But what I found more worrisome was when I heard Hugo Chavez a few days later saying that socialism had existed in Latin America before the arrival of the European conquistadors. The Venezuelan leader said native peoples had experienced a socialist system and that such a reality was frustrated by the capitalist system brought over by the settlers.
To my understanding, the Aztec and Inca empires conquered a series of native peoples and exploited their respecting farming communities through tributes that ended up as sumptuous amounts enjoyed by the elites. Moreover, the dissatisfaction against those elites was masterfully utilized by the Spanish conquerors who were often welcomed as liberators of peoples oppressed by the indigenous monarchies.
I ask: Can a state be called socialist if it conquers, oppresses and exploits? Some will say that these erstwhile empires knew how to live in harmony with nature, but this —which is also debatable in many instances— refers more to communities “at the grassroots level” than to the large Amerindian empires.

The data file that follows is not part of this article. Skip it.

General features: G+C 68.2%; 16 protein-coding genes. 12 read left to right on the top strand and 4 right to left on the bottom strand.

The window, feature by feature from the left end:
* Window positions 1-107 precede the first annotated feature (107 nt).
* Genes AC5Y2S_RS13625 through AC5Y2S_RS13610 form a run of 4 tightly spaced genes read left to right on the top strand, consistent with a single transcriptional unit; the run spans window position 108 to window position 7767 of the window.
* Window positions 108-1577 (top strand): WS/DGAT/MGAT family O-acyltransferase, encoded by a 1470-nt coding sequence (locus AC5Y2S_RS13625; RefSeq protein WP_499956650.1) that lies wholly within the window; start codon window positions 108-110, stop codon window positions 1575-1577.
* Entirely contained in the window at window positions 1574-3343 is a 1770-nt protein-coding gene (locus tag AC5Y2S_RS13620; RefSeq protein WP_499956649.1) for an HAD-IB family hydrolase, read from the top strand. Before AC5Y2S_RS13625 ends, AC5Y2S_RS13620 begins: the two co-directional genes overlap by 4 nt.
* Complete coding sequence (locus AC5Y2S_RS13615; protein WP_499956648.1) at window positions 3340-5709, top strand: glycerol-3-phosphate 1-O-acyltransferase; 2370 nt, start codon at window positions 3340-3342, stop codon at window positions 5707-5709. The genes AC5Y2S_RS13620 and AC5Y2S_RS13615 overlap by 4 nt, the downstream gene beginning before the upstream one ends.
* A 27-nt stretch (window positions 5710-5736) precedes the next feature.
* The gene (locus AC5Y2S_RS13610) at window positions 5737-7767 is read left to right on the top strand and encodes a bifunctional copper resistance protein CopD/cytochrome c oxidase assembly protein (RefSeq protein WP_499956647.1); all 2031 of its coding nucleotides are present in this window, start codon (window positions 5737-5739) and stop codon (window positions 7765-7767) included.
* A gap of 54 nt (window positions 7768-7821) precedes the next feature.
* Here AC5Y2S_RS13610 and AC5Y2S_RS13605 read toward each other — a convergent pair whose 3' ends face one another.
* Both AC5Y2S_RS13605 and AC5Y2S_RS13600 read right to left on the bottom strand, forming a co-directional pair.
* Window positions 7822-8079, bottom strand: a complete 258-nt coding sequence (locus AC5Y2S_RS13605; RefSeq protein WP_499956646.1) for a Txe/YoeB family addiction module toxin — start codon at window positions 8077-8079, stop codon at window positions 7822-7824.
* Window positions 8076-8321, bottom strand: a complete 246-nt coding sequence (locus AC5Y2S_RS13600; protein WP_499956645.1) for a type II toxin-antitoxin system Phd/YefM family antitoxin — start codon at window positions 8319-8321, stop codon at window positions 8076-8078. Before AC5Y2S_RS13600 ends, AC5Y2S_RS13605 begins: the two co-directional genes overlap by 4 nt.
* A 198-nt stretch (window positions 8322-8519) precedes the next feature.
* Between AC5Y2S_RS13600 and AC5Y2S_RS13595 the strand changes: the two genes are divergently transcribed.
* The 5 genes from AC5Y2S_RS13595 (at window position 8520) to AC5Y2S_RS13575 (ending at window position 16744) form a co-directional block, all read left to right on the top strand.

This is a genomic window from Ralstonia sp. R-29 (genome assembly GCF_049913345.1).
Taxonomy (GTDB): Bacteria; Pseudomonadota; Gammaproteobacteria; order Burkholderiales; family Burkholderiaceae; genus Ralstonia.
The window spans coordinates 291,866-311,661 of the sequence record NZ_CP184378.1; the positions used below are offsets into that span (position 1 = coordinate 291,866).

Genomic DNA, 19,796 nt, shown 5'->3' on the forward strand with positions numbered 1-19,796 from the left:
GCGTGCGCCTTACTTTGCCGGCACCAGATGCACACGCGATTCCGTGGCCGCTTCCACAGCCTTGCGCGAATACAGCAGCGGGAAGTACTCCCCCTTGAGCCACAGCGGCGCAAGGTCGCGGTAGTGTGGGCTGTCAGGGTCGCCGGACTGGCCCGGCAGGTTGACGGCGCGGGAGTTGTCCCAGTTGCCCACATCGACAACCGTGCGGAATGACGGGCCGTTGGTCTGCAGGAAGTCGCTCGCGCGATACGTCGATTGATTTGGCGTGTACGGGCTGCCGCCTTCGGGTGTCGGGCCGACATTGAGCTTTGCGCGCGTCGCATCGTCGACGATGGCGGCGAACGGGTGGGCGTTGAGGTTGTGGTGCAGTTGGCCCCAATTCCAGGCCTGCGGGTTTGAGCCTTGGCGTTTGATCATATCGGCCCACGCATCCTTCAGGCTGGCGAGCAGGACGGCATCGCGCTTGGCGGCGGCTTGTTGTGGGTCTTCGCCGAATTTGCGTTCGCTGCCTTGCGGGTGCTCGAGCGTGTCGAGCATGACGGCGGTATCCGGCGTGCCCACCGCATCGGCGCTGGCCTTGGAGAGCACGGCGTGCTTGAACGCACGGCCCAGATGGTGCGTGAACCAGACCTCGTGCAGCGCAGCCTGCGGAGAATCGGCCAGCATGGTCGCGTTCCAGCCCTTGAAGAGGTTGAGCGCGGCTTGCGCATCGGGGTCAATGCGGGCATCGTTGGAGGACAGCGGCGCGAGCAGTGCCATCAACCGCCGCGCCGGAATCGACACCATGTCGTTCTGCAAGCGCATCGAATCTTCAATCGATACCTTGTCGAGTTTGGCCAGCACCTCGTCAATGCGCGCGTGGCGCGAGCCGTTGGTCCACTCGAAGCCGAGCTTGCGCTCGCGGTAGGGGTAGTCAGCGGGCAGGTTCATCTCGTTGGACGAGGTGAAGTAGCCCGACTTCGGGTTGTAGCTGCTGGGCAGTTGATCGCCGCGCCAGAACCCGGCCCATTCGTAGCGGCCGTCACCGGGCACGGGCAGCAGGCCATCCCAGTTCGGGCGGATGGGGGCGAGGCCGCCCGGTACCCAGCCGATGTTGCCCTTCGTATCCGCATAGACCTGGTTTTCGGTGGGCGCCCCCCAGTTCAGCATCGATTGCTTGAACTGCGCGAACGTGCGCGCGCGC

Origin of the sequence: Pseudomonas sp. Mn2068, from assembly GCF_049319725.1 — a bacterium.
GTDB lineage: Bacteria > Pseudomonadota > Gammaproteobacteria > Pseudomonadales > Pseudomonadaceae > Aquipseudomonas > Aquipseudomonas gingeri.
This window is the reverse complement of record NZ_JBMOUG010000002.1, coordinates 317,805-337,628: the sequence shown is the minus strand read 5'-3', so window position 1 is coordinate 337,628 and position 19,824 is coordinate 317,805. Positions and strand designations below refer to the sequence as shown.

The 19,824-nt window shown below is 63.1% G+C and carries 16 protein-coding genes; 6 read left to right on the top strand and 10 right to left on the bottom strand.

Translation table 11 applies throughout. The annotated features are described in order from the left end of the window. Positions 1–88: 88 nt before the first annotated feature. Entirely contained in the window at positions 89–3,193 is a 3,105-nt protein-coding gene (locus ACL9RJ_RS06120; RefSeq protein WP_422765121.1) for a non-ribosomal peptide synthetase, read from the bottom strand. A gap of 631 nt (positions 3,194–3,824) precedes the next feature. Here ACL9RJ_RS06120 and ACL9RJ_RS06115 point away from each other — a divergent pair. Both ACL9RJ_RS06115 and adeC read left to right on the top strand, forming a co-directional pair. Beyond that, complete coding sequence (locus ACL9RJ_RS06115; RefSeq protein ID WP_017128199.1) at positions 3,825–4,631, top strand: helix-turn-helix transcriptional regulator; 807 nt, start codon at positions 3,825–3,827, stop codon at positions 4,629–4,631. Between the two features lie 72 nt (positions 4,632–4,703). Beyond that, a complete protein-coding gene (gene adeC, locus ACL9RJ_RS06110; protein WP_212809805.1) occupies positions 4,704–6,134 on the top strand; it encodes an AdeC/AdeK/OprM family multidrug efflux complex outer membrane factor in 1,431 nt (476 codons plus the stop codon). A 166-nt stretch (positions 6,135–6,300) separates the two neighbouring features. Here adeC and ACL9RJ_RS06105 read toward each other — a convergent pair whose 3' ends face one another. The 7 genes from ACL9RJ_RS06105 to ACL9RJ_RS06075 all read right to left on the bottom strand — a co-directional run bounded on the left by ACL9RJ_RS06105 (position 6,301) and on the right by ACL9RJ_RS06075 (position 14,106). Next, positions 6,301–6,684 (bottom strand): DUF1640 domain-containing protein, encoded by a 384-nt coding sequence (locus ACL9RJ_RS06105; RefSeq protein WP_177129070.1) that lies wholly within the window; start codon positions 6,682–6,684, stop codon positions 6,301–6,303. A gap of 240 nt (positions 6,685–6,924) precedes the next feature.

I remember that Stalin called for the censoring of research into the “Asiatic mode of production,” a type of social organization described by Marx that existed in the Chinese, Babylonian and Egyptian empires (and probably in the Aztec and the Inca ones) in which a despotic state became the common people’s principal exploiter. Why this censoring? Simple: What was built in the Stalinist USSR looked too much like the “Asiatic mode of production”…
For me, socialism is not statism, and statism is not socialism. This is taught to us by the history of the 20th century. Socialism is the radicalization of democracy.
Beyond the academic debates, the recent speeches by presidents Morales and Chavez have made me begin to think about the direction in which the social models of the left governments of Our America are heading. Will these be models based on diversity, dialogue and autonomy, or will they be something similar to the Aztec Empire?